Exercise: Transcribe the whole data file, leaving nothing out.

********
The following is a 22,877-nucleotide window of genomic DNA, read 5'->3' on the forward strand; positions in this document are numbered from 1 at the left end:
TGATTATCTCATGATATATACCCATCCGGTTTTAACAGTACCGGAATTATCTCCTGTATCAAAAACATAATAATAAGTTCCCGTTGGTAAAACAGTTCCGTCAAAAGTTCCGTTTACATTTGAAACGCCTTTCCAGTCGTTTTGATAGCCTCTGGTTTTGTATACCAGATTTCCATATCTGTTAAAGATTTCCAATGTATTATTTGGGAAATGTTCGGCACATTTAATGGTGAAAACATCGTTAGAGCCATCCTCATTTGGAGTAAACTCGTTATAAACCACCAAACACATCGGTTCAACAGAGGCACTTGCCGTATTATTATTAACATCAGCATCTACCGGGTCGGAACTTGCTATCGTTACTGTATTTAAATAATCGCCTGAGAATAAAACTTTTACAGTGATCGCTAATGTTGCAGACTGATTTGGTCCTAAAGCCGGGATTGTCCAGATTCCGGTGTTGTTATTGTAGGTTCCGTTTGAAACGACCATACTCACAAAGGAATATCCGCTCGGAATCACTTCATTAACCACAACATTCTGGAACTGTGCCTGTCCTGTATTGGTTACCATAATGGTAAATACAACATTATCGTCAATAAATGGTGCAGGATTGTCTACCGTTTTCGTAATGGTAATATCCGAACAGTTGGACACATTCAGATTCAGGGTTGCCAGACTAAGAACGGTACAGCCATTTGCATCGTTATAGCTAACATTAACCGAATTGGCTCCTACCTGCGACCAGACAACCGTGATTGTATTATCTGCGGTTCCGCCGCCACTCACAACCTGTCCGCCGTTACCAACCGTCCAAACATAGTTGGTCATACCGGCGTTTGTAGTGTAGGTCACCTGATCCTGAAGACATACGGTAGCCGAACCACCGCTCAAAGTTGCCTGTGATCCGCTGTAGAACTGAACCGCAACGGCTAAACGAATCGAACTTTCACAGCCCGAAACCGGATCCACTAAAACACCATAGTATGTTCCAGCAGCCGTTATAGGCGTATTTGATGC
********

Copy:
The following is a 22,877-nucleotide window of genomic DNA, read 5'->3' on the forward strand; positions in this document are numbered from 1 at the left end:
TGATTATCTCATGATATATACCCATCCGGTTTTAACAGTACCGGAATTATCTCCTGTATCAAAAACATAATAATAAGTTCCCGTTGGTAAAACAGTTCCGTCAAAAGTTCCGTTTACATTTGAAACGCCTTTCCAGTCGTTTTGATAGCCTCTGGTTTTGTATACCAGATTTCCATATCTGTTAAAGATTTCCAATGTATTATTTGGGAAATGTTCGGCACATTTAATGGTGAAAACATCGTTAGAGCCATCCTCATTTGGAGTAAACTCGTTATAAACCACCAAACACATCGGTTCAACAGAGGCACTTGCCGTATTATTATTAACATCAGCATCTACCGGGTCGGAACTTGCTATCGTTACTGTATTTAAATAATCGCCTGAGAATAAAACTTTTACAGTGATCGCTAATGTTGCAGACTGATTTGGTCCTAAAGCCGGGATTGTCCAGATTCCGGTGTTGTTATTGTAGGTTCCGTTTGAAACGACCATACTCACAAAGGAATATCCGCTCGGAATCACTTCATTAACCACAACATTCTGGAACTGTGCCTGTCCTGTATTGGTTACCATAATGGTAAATACAACATTATCGTCAATAAATGGTGCAGGATTGTCTACCGTTTTCGTAATGGTAATATCCGAACAGTTGGACACATTCAGATTCAGGGTTGCCAGACTAAGAACGGTACAGCCATTTGCATCGTTATAGCTAACATTAACCGAATTGGCTCCTACCTGCGACCAGACAACCGTGATTGTATTATCTGCGGTTCCGCCGCCACTCACAACCTGTCCGCCGTTACCAACCGTCCAAACATAGTTGGTCATACCGGCGTTTGTAGTGTAGGTCACCTGATCCTGAAGACATACGGTAGCCGAACCACCGCTCAAAGTTGCCTGTGATCCGCTGTAGAACTGAACCGCAACGGCTAAACGAATCGAACTTTCACAGCCCGAAACCGGATCCACTAAAACACCATAGTATGTTCCAGCAGCCGTTATAGGCGTATTTGATGC